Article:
With clearly defined CO2 goals, the BMW Group intensifies its fight against climate change: This announced Oliver Zipse, the CEO of BMW AG, recently at a press event in Munich. The focus of the directional strategy is on the one hand a drastic CO2 reduction per vehicle until the year 2030. On the other hand, the BMW Group massively prevail in the course of the introduction of the “new class” the use of secondary material and a more sustainable circular economy. This is especially true for the “1.5 degree target” to limit global global warming.
“We set new standards for sustainable premium quality. For this we re-think materials, put our focus even more targeted on resource-saving material alternatives and renewable materials with a pronounced disassembly capacity, “says Dr. Stefan Floeck, Head of Development Body, Exterior and Interior. In addition, stain is since the 1. September responsible for the mini and compact class product line at BMW. And on, “We’re going to consistently go a consistent way – to a holistically sustainable product development, the responsible use of resources and transformation to a circular economy.”
The goal: more natural raw materials and recyclates
The use of renewable raw materials is nothing new in the automotive industry. BMW has also been based on renewable raw materials in its vehicles for several years – so far, for example, in door panels in the form of a natural fiber mat paired with plastic, which ensures the necessary stability. Renewable raw materials such as natural fibers are not only 30 percent lighter than the alternative material plastic, but also go into the CO2 calculation with a negative value in the CO2 calculation, as they take BMW in the growth phase CO2 and emit oxygen. This is the reason why the Group with its partners has consistently developed the use of fibers such as hemp, kenaf or flax and have provided natural fiber lattice structures. But thanks to support structures such as plastic, it is still possible to obtain the mechanical properties and to save further weight through a reduced material insert. Thus, wood also offer as a renewable raw material many areas of application, which is why the bays of fresh wooden foams fresh. According to press release from a open-pored structure, consisting of finely crushed wood particles. The strength of the foam arise through wooden binding forces, which should make it possible to renounce synthetic adhesives. The good: According to their own BMW, the foams thus consist of 100 percent of renewable raw materials and could replace acoustic foams in the future.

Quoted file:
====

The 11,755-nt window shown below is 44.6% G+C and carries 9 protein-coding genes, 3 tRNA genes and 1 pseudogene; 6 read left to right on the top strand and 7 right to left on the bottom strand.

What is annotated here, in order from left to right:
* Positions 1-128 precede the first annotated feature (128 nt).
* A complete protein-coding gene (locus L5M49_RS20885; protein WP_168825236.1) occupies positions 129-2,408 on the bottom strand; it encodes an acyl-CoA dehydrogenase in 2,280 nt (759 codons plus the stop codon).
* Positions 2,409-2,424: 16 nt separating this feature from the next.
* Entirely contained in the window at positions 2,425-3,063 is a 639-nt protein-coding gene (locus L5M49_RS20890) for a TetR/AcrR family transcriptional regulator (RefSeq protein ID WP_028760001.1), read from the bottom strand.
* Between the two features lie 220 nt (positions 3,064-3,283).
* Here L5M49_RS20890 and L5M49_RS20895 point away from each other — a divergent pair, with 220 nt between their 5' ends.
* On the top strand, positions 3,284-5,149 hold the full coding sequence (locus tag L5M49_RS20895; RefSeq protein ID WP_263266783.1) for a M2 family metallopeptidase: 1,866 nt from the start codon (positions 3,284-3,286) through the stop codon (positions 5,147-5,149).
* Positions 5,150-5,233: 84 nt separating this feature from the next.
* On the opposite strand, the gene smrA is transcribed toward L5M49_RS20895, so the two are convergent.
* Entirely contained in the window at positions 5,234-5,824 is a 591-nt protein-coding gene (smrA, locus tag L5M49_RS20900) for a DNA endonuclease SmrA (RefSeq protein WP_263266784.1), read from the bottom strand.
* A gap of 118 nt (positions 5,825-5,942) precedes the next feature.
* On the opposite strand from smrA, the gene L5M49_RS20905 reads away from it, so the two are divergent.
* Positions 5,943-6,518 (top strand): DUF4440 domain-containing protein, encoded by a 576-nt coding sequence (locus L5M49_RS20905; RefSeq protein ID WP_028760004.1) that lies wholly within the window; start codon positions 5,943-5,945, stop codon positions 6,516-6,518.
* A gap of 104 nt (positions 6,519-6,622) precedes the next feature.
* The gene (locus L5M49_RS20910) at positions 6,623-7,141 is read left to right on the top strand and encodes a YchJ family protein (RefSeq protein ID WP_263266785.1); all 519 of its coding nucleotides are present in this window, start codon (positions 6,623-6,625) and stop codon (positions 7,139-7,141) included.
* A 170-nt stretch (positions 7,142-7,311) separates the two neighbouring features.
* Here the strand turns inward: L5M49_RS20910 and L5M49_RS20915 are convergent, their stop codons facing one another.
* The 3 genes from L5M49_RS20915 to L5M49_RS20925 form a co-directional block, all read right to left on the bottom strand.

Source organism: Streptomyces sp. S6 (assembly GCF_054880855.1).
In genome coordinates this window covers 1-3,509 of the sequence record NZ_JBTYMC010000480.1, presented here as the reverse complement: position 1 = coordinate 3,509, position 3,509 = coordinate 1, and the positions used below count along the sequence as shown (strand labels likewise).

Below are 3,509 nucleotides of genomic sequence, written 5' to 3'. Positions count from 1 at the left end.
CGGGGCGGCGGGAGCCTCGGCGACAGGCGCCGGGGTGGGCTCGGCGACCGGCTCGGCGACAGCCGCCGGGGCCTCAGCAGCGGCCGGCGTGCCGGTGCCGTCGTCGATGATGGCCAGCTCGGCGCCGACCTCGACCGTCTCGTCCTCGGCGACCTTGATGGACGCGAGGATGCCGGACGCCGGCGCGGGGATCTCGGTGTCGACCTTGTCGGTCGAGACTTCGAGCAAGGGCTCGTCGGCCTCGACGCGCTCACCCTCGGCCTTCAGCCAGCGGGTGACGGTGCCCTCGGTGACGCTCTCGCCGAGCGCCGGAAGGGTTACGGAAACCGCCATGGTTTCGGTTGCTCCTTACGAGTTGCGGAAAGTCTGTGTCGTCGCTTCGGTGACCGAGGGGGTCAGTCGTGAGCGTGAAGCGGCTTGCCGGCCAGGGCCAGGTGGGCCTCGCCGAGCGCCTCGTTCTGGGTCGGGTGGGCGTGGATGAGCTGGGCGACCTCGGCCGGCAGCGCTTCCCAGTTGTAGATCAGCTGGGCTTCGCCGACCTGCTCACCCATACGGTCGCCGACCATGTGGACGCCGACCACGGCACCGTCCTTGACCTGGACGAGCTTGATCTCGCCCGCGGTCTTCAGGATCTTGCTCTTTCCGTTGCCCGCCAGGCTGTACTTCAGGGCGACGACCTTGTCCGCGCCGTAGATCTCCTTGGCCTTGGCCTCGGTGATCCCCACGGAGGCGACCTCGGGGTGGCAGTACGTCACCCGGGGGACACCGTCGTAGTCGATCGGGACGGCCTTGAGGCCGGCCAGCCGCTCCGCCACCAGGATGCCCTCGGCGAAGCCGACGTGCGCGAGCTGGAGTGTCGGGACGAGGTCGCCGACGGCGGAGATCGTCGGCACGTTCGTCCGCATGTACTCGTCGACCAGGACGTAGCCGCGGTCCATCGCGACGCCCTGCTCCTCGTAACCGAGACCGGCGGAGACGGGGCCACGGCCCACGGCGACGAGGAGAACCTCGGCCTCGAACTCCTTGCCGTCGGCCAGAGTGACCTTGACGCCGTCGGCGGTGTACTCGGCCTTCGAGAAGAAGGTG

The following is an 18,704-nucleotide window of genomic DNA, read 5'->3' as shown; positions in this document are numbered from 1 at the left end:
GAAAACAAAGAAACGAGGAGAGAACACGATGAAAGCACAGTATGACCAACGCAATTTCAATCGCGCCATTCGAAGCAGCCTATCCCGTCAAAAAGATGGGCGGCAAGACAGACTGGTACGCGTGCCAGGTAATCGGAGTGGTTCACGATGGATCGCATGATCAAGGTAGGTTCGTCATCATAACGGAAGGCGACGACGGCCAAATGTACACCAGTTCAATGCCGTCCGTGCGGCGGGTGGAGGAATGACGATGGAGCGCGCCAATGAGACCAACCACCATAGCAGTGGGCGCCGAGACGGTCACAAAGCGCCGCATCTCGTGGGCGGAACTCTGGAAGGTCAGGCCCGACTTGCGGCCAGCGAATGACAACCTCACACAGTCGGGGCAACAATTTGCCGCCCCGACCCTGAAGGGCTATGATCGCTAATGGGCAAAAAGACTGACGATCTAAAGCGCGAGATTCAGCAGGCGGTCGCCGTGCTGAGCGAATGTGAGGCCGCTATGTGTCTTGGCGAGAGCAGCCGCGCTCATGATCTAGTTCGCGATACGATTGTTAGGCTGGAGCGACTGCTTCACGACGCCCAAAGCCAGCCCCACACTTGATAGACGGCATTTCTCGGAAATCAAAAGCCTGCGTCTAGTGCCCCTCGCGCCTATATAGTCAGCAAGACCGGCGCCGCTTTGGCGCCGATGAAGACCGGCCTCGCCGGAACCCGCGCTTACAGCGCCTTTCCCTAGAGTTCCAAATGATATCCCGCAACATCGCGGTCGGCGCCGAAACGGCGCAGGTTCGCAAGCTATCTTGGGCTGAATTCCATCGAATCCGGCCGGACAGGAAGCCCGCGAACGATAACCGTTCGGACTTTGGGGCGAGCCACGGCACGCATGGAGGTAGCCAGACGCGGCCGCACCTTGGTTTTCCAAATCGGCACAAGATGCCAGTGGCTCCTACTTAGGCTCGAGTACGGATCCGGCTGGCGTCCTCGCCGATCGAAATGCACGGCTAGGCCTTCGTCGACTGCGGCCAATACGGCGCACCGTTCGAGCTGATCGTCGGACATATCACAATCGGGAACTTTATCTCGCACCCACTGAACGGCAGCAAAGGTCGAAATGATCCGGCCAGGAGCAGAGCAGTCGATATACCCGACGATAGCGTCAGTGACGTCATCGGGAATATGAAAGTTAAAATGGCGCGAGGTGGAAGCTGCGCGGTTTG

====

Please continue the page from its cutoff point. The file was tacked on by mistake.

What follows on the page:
In addition, the automotive builders already set up to 100 percent plastic recyclat in their thermoplastic components. Together with innovative plastic manufacturers, the further development of plastic recyclates and bioplastics with a significantly reduced CO2 footprint worked. For this purpose, in addition to plastic recyclates, the company uses biocased plastics and plastics with natural fiber reinforcement such as cellulose, hemp, wood or bamboo to reduce the proportion of petroleum-based primary plastic. “The goal is to use thermoplastic plastics with a recyclat content of 40 percent by the year 2030,” it continues to say.
Use of new textiles and organic artists
New vegan and resource-saving leather alternatives are another important part of the research work. Artificial leather with bio-based raw materials, 100 percent recycled polyester textile and cork particles are intended to reduce CO2 emissions compared to today’s PVC artificial leather by up to 45 percent. In cooperation with the startup Adriano di Marti S.A de C.V. If the BMW Group explores a sustainable material based on cactus. The so-called “DesertTex” consists of powdered cactus fibers and a biocased polyurethane matrix. A likewise promising alternative to leather is the completely recyclable “mirum”, which should imitate all the properties of traditional leather, yarns and foams. The development happens according to BMW with the startup company “Natural Fiber Welding”.
For research, especially synthetic textile variants, which are used for the large part for seat covers. They have a low CO2 footprint and can be made from 100 percent recycled material. Thanks to their composition, they can always be supplied to a circulation during their product life cycle and used multiple times. BMW also wants to use more monomaterials instead of multilayer, multimaterial approaches. In a seat, for example, the reference and the underlying foam today are from different materials. These can not be easily separated or recycled into a new material used in the vehicle. The different connections between the materials also play a roll such as adhesives and yarn. If both parts consist of the same material, a recycling in the sense of the circular economy is possible. In addition, new techniques will also be used to give textiles a new appearance. These include new 3D structures, applications, patterns and graphical elements.
With these and other measures, the BMW Group wants to sharpen the general awareness of sustainable materials and provide transparent insight into their circular path to a sustainable future – just “with the aim of taking 2030 CO2 emissions over the lifecycle of our products by more than 40 To reduce percent “.
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